Idiopathic pulmonary fibrosis (IPF)

Idiopathic pulmonary fibrosis is scarring in the lungs that occurs without a known cause.

Causes of idiopathic pulmonary fibrosis

The exact cause of IPF or why some people get it is yet unknown. Idiopathic means the cause is not known. Genes may play a role in developing it. The disease occurs most often in people between 50 and 70 years old.

Symptoms of IPF

When you have IPF, your lungs become scarred and stiffened. This makes it hard for you to breathe. In most people, IPF gets worse quickly over months or a few years. In others, IPF worsens over a much longer time.

Symptoms may include any of the following:

  • Occasional chest pain
  • Cough, usually dry
  • Shortness of breath during activity—this symptom lasts for months or years, and over time may also occur when at rest

Tests and examinations for IPF

Your provider will do a physical exam and ask about your medical history. You will be asked whether you have been exposed to asbestos or other toxins that affect the lung and if you have been a smoker.

The physical exam may find that you have:

  • Abnormal breath sounds called crackles
  • Bluish skin (cyanosis) around the mouth or fingernails due to low oxygen (with advanced disease)
  • Enlargement and curving of the fingernail bases, called clubbing (with advanced disease)

Tests that help diagnose IPF include the following:

  • Chest CT scan
  • Pulmonary function tests
  • 6-minute walk test
  • Measurements of blood oxygen level (arterial blood gases)
  • Echocardiogram
  • Tests for connective tissue diseases such as rheumatoid arthritis, lupus, or scleroderma
  • Open lung (surgical) lung biopsy

Treatment for IPF

There is no known cure for IPF. Treatment is aimed at relieving symptoms and slowing disease progression:

  • Pirfenidone (Esbriet) and nintedanib (Ofev) are medications that treat IPF. They do not cure the disease, but may help slow lung damage.
  • People with low blood oxygen levels will need oxygen support at home.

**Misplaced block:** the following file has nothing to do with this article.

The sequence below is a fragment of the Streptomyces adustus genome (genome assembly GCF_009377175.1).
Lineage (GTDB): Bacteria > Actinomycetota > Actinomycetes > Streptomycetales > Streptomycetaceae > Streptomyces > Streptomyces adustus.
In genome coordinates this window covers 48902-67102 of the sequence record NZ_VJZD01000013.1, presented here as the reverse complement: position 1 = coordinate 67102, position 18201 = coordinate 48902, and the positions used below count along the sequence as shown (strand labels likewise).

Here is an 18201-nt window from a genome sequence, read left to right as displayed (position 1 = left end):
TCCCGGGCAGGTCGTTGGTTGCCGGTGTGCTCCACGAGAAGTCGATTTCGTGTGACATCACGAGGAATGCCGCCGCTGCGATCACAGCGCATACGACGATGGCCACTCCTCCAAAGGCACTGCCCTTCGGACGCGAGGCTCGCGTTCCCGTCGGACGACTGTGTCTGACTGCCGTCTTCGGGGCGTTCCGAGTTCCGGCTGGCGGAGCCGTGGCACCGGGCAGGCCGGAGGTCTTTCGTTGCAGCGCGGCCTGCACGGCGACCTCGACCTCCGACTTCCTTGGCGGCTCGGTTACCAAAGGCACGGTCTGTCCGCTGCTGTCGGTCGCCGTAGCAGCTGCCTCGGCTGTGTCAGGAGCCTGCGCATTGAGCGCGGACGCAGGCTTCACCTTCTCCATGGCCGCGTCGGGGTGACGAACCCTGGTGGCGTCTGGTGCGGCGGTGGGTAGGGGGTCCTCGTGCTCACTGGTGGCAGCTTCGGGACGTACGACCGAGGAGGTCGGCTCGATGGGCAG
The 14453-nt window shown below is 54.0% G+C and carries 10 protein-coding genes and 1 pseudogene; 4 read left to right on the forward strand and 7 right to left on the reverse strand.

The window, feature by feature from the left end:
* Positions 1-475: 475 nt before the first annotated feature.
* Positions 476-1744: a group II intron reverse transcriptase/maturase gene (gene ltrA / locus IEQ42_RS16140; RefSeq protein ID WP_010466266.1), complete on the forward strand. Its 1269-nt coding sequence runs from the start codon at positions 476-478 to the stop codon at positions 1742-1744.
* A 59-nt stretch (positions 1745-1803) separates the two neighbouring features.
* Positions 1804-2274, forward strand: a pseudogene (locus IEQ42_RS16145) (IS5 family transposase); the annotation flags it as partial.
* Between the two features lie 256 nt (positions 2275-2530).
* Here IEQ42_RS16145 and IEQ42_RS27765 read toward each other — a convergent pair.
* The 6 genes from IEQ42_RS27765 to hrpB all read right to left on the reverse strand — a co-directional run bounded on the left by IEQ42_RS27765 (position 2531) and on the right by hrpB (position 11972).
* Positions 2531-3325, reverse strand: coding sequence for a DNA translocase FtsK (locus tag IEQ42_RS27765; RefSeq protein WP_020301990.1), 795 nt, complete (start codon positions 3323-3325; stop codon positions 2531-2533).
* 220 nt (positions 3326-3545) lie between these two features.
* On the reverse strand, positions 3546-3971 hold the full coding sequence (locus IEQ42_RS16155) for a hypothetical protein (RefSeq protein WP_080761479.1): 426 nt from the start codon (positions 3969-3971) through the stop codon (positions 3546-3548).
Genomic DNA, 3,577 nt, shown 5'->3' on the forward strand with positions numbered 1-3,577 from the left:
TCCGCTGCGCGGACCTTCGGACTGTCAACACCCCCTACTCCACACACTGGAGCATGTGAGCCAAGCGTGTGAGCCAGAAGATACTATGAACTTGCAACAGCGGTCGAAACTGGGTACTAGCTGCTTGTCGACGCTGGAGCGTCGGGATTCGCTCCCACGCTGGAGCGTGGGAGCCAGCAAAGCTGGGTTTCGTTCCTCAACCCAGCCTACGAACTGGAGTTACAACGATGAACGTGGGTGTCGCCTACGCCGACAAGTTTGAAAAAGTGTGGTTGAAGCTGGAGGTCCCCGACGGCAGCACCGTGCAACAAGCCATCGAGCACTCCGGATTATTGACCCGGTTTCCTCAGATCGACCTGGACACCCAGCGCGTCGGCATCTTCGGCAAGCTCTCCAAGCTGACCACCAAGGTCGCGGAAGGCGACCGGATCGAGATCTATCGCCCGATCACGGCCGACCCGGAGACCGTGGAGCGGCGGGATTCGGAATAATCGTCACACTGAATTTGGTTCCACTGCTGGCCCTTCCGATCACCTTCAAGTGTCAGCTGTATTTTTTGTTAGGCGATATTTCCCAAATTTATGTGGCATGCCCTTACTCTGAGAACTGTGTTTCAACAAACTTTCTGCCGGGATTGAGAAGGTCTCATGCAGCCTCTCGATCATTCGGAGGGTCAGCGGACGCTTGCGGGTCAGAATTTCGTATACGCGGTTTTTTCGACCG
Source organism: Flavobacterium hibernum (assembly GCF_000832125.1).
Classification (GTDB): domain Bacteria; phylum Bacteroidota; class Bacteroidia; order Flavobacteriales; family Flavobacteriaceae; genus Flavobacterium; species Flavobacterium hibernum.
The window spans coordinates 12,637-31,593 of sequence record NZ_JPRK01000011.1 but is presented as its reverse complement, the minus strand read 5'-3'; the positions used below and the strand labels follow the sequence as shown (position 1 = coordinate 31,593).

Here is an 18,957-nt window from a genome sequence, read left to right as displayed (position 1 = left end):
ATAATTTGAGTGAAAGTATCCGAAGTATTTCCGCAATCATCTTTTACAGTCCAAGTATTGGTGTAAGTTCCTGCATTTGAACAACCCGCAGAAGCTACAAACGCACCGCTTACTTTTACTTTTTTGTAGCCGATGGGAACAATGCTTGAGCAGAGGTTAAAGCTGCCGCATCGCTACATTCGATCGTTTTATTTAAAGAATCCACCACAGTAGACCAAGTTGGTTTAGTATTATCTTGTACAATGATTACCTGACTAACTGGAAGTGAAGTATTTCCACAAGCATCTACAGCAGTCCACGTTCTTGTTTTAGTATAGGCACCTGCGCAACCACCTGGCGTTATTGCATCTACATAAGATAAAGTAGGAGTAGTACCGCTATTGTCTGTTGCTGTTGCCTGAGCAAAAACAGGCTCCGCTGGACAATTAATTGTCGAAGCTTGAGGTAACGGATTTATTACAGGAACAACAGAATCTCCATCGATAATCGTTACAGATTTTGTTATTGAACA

• Lung rehabilitation will not cure the disease, but it can help people exercise with less difficulty breathing.

Making home and lifestyle changes can help manage breathing symptoms. If you or any family members smoke, now is the time to stop.

A lung transplant may be considered for some people with advanced IPF.


You can ease the stress of illness by joining a support group. Sharing with others who have common experiences and problems can help you not feel alone.

These organizations are good resources for information on lung disease:

Outlook for IPF patients

IPF may stay stable for a long time with or without treatment. Most people get worse, even with treatment.

When breathing symptoms become more severe, you and your provider should discuss treatments that prolong life, such as lung transplantation. Also be sure to discuss advance care planning.

Possible complications from IPF

Complications of IPF may include:

  • High blood pressure in the arteries of the lungs
  • Respiratory failure
  • Infections

When to contact a doctor

Call your provider right away if you have any of the following:

  • Breathing that is harder, faster, or shallower (you are unable to take a deep breath)
  • You have to lean forward when sitting to breathe comfortably
  • Frequent headaches
  • Sleepiness or confusion
  • Fever
  • Dark mucus when you cough
  • Blue fingertips or skin around your fingernails
Last reviewed: 
January 2018
Alternative Names: 
Idiopathic diffuse interstitial pulmonary fibrosis
Pulmonary fibrosis
Cryptogenic fibrosing alveolitis
Fibrosing alveolitis
Usual interstitial pneumonitis

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